A professional burglar is very capable of opening a closed window of a house from outside and he would have a better chance of getting away in the dark. Cameras that cannot see in the dark will not detect this burglar. Cameras capable of detecting human radiation will see him. Cameras with DI can tell that the window latch has been opened. Cameras with DO can turn on the ceiling light and allow the cameras to take very clear videos of the burglar. We can also connect a Siren to the DO circuit to wake everyone up or scare the burglar off.
-- Video Analytics --
How do we filter out people who come in the door through a proper path such as the main entrance instead of unlatching a window? We will apply pattern recognition to grab faces from a camera and rely on a database of authorized faces in the server. Faces are continuously recognized in real time and compared to the database. Faces pre-defined in the database for authorized people do not raise any alarm but faces not matching will. We can further introduce the categories of good faces and bad faces. Bad faces are people we have to be very aware of if they enter through the main door. The video surveillance server will issue alarms to people concerned to take immediate action. Faces that are not good or bad can be followed into the building by other cameras in the video surveillance system. The use of colors such as white, black and grey may be more effective to convey the 3 situations but this may be misread as racist.
The above scenario does not link to any door lock
or access card use, but in fact linking is preferred. There are two reasons. The first is a huge reduction of the computational workload on the server. The second is a huge improvement of accuracy. For example, the server does not need to do anything (and reserves its computing resources to other imminent or important tasks) if nobody is using an access card for entry or opening the door lock.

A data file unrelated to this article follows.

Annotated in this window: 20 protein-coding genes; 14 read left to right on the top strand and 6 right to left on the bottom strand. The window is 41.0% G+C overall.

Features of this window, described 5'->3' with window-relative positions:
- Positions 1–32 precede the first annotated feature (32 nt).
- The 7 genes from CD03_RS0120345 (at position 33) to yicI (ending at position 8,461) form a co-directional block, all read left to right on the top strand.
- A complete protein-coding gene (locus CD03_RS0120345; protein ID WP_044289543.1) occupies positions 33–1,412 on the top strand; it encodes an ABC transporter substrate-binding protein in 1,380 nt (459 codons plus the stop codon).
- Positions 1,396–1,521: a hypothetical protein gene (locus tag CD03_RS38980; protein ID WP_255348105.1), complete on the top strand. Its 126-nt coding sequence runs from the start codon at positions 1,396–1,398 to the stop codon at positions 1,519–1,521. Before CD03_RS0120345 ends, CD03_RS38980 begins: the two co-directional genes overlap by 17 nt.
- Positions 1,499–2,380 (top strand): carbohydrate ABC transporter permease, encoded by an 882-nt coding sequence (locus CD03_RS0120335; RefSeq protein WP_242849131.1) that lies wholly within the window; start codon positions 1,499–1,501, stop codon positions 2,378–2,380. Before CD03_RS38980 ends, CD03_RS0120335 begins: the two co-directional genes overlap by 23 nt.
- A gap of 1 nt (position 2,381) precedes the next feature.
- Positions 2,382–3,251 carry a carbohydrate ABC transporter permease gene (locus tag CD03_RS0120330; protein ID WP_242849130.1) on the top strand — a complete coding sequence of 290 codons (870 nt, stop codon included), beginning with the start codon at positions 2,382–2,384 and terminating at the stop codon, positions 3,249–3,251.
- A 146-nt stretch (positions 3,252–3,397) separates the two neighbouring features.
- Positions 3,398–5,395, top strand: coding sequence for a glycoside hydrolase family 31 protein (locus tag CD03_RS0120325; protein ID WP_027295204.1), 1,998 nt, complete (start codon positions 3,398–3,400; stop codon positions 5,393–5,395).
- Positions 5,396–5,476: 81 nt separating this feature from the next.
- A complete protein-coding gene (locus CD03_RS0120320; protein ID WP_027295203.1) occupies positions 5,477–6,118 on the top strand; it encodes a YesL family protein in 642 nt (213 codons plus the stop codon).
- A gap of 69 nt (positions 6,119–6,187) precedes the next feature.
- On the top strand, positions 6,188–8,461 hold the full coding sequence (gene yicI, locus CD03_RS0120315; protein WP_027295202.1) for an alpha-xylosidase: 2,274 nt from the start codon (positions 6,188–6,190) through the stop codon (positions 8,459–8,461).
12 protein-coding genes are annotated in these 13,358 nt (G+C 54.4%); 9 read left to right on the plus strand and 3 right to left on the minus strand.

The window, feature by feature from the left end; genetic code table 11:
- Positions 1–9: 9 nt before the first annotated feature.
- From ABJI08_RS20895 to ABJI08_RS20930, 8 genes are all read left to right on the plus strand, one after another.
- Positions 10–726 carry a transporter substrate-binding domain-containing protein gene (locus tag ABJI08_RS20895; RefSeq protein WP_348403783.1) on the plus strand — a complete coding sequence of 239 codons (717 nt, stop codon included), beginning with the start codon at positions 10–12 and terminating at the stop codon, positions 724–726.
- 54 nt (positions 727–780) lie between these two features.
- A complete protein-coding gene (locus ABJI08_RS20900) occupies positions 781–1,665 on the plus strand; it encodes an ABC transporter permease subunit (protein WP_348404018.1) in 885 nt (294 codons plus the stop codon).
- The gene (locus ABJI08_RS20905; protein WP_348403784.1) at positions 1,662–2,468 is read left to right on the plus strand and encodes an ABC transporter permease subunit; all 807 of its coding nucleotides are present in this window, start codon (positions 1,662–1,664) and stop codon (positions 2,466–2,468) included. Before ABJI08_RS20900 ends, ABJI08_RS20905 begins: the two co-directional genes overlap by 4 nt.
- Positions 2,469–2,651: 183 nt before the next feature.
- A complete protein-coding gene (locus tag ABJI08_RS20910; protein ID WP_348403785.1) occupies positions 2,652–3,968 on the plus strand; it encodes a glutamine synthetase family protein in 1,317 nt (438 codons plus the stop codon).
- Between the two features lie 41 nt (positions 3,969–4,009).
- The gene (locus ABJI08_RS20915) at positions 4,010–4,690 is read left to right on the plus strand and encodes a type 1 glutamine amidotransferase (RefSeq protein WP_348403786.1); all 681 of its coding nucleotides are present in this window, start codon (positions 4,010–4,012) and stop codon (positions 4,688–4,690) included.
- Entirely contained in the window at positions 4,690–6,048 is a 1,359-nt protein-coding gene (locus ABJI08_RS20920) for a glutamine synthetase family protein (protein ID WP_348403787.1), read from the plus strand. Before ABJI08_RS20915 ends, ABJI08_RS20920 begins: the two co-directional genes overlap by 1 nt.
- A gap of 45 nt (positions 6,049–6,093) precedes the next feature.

-- Access Control and Door Locks --
So far we have read about developments of IP based video surveillance that rely on various levels of artificial intelligence. We have also learned that integrating physical access control devices in the surveillance system is desirable for a higher fitness for purpose. The industry is indeed moving in this prescribed direction. Vendors of access control and door lock devices are in the process of changing the connection interface from analogue or proprietary to IP based gradually. In the interim, some vendors supply media decoders to convert analogue or proprietary devices to IP signals. This will allow all signals to be processed in one single IP based server system, and all information including camera videos, door lock states, and access flows to be conveyed to a building security supervisor through a single display system.
-- The Promise --
An industry consortium called Physical Security Interoperability Alliance was formed in February 2008 for the goal of prescribing open and standard interfaces. It is still in its early days as of March 2011 when this article was written but the future is promising. The fundamental promise was actually firmly laid in concrete by the advent of Internet Protocol (IP) technology. IP will be everything as an earlier paper prescribed.